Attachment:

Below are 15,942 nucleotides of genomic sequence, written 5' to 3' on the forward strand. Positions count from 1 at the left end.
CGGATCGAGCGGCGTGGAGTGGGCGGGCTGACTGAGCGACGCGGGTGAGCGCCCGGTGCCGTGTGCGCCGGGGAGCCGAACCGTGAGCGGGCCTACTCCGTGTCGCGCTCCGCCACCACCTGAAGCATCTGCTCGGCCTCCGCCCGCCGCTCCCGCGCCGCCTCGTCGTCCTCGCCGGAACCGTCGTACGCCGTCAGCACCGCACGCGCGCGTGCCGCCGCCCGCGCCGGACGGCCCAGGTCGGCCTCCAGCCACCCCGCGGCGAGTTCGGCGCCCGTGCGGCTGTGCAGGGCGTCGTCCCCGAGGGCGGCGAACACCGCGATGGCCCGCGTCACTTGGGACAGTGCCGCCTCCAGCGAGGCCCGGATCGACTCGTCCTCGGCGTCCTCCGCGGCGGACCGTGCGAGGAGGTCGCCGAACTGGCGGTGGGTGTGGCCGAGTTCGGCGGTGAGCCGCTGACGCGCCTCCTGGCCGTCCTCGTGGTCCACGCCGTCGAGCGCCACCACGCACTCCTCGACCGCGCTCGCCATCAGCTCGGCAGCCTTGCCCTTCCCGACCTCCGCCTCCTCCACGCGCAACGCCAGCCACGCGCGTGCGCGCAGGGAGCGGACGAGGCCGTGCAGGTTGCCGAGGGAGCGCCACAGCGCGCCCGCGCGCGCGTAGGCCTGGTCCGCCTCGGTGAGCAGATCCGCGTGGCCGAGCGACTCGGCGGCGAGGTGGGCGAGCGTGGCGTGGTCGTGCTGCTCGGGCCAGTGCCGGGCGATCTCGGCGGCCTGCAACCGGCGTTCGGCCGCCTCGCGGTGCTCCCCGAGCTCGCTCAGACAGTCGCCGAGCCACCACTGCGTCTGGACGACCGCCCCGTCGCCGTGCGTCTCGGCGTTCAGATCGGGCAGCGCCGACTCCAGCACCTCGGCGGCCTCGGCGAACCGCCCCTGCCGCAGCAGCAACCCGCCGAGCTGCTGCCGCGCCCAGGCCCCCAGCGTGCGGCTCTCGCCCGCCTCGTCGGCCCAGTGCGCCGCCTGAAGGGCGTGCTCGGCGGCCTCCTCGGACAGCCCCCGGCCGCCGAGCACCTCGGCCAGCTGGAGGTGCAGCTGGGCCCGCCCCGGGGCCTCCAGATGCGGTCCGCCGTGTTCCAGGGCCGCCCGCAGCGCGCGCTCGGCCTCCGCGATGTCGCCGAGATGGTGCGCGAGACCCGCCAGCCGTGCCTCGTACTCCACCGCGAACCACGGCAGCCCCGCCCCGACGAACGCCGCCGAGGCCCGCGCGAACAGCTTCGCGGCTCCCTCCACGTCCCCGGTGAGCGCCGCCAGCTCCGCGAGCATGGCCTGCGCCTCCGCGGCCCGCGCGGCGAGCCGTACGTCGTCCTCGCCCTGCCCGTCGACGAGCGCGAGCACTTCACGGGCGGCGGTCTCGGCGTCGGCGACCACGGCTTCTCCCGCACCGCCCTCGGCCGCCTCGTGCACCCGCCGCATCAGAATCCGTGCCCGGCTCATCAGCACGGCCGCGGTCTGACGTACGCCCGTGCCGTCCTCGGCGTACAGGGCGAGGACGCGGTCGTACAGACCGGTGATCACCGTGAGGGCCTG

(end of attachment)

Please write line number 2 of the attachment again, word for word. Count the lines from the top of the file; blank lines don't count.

CGGATCGAGCGGCGTGGAGTGGGCGGGCTGACTGAGCGACGCGGGTGAGCGCCCGGTGCCGTGTGCGCCGGGGAGCCGAACCGTGAGCGGGCCTACTCCGTGTCGCGCTCCGCCACCACCTGAAGCATCTGCTCGGCCTCCGCCCGCCGCTCCCGCGCCGCCTCGTCGTCCTCGCCGGAACCGTCGTACGCCGTCAGCACCGCACGCGCGCGTGCCGCCGCCCGCGCCGGACGGCCCAGGTCGGCCTCCAGCCACCCCGCGGCGAGTTCGGCGCCCGTGCGGCTGTGCAGGGCGTCGTCCCCGAGGGCGGCGAACACCGCGATGGCCCGCGTCACTTGGGACAGTGCCGCCTCCAGCGAGGCCCGGATCGACTCGTCCTCGGCGTCCTCCGCGGCGGACCGTGCGAGGAGGTCGCCGAACTGGCGGTGGGTGTGGCCGAGTTCGGCGGTGAGCCGCTGACGCGCCTCCTGGCCGTCCTCGTGGTCCACGCCGTCGAGCGCCACCACGCACTCCTCGACCGCGCTCGCCATCAGCTCGGCAGCCTTGCCCTTCCCGACCTCCGCCTCCTCCACGCGCAACGCCAGCCACGCGCGTGCGCGCAGGGAGCGGACGAGGCCGTGCAGGTTGCCGAGGGAGCGCCACAGCGCGCCCGCGCGCGCGTAGGCCTGGTCCGCCTCGGTGAGCAGATCCGCGTGGCCGAGCGACTCGGCGGCGAGGTGGGCGAGCGTGGCGTGGTCGTGCTGCTCGGGCCAGTGCCGGGCGATCTCGGCGGCCTGCAACCGGCGTTCGGCCGCCTCGCGGTGCTCCCCGAGCTCGCTCAGACAGTCGCCGAGCCACCACTGCGTCTGGACGACCGCCCCGTCGCCGTGCGTCTCGGCGTTCAGATCGGGCAGCGCCGACTCCAGCACCTCGGCGGCCTCGGCGAACCGCCCCTGCCGCAGCAGCAACCCGCCGAGCTGCTGCCGCGCCCAGGCCCCCAGCGTGCGGCTCTCGCCCGCCTCGTCGGCCCAGTGCGCCGCCTGAAGGGCGTGCTCGGCGGCCTCCTCGGACAGCCCCCGGCCGCCGAGCACCTCGGCCAGCTGGAGGTGCAGCTGGGCCCGCCCCGGGGCCTCCAGATGCGGTCCGCCGTGTTCCAGGGCCGCCCGCAGCGCGCGCTCGGCCTCCGCGATGTCGCCGAGATGGTGCGCGAGACCCGCCAGCCGTGCCTCGTACTCCACCGCGAACCACGGCAGCCCCGCCCCGACGAACGCCGCCGAGGCCCGCGCGAACAGCTTCGCGGCTCCCTCCACGTCCCCGGTGAGCGCCGCCAGCTCCGCGAGCATGGCCTGCGCCTCCGCGGCCCGCGCGGCGAGCCGTACGTCGTCCTCGCCCTGCCCGTCGACGAGCGCGAGCACTTCACGGGCGGCGGTCTCGGCGTCGGCGACCACGGCTTCTCCCGCACCGCCCTCGGCCGCCTCGTGCACCCGCCGCATCAGAATCCGTGCCCGGCTCATCAGCACGGCCGCGGTCTGACGTACGCCCGTGCCGTCCTCGGCGTACAGGGCGAGGACGCGGTCGTACAGACCGGTGATCACCGTGAGGGCCTG